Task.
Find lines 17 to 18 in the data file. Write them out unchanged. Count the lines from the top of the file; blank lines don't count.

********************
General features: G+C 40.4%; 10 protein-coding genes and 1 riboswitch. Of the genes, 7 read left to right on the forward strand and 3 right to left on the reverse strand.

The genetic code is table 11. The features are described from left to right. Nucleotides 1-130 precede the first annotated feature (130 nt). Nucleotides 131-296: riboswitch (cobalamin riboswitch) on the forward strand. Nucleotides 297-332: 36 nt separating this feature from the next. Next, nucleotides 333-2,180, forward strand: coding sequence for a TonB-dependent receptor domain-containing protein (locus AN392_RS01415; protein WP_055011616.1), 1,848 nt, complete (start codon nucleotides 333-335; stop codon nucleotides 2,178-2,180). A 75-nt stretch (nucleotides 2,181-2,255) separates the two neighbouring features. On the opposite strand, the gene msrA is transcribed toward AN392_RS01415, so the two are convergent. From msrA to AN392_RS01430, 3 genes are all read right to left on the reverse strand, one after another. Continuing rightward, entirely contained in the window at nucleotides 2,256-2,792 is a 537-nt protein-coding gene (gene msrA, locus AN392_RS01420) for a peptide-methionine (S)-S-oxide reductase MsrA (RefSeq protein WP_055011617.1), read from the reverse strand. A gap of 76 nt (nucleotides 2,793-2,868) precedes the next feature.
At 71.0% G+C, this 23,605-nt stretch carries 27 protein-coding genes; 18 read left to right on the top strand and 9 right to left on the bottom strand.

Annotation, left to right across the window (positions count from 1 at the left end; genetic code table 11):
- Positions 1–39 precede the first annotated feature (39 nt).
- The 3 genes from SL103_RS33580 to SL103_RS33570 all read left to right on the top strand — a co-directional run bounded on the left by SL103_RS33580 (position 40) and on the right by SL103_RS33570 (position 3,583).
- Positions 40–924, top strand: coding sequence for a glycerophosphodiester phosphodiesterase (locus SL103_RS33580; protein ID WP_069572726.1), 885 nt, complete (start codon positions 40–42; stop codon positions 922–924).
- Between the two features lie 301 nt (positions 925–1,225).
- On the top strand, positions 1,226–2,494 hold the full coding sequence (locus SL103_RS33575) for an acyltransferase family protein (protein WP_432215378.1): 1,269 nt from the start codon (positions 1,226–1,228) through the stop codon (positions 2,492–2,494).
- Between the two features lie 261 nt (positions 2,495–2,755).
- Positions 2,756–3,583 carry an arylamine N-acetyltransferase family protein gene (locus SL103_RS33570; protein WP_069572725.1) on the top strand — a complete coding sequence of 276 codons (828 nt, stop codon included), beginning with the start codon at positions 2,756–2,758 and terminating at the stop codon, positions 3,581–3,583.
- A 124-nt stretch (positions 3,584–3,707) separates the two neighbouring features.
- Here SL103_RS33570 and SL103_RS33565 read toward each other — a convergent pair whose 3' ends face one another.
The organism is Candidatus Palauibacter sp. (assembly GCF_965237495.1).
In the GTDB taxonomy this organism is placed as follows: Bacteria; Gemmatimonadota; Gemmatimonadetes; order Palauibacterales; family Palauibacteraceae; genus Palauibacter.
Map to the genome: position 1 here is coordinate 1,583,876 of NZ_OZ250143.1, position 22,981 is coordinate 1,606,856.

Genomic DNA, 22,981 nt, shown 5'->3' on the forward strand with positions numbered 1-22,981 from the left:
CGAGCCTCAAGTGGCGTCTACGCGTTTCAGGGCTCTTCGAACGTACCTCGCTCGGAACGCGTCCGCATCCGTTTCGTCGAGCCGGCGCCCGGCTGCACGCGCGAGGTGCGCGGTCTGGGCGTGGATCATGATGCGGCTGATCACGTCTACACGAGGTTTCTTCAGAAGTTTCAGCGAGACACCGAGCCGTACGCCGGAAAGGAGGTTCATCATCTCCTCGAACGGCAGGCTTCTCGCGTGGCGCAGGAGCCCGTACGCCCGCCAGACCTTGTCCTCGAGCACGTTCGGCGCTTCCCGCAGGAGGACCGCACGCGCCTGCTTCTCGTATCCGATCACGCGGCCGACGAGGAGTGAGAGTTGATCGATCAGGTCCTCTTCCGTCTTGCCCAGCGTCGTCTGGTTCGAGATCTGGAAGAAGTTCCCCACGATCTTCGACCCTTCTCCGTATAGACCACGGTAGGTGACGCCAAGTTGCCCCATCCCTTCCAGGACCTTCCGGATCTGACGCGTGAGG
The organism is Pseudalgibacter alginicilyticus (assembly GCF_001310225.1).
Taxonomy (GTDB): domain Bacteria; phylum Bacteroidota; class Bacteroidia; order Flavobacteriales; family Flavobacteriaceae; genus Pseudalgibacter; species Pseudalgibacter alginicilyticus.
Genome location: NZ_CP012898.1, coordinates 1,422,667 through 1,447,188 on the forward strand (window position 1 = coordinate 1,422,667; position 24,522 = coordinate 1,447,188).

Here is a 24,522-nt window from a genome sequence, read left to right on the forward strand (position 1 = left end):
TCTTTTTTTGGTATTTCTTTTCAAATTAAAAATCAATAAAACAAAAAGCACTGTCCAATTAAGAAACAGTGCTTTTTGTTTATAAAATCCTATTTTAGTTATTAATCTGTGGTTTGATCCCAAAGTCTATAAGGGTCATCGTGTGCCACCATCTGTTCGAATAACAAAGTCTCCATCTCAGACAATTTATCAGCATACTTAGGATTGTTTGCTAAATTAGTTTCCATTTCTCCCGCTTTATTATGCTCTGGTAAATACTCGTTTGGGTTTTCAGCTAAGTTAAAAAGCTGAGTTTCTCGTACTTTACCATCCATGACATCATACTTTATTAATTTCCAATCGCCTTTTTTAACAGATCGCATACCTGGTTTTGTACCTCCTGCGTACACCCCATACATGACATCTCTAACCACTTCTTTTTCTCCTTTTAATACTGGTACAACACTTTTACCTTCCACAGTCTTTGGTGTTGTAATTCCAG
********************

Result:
Genomic DNA, 22,981 nt, shown 5'->3' on the forward strand with positions numbered 1-22,981 from the left:
CGAGCCTCAAGTGGCGTCTACGCGTTTCAGGGCTCTTCGAACGTACCTCGCTCGGAACGCGTCCGCATCCGTTTCGTCGAGCCGGCGCCCGGCTGCACGCGCGAGGTGCGCGGTCTGGGCGTGGATCATGATGCGGCTGATCACGTCTACACGAGGTTTCTTCAGAAGTTTCAGCGAGACACCGAGCCGTACGCCGGAAAGGAGGTTCATCATCTCCTCGAACGGCAGGCTTCTCGCGTGGCGCAGGAGCCCGTACGCCCGCCAGACCTTGTCCTCGAGCACGTTCGGCGCTTCCCGCAGGAGGACCGCACGCGCCTGCTTCTCGTATCCGATCACGCGGCCGACGAGGAGTGAGAGTTGATCGATCAGGTCCTCTTCCGTCTTGCCCAGCGTCGTCTGGTTCGAGATCTGGAAGAAGTTCCCCACGATCTTCGACCCTTCTCCGTATAGACCACGGTAGGTGACGCCAAGTTGCCCCATCCCTTCCAGGACCTTCCGGATCTGACGCGTGAGG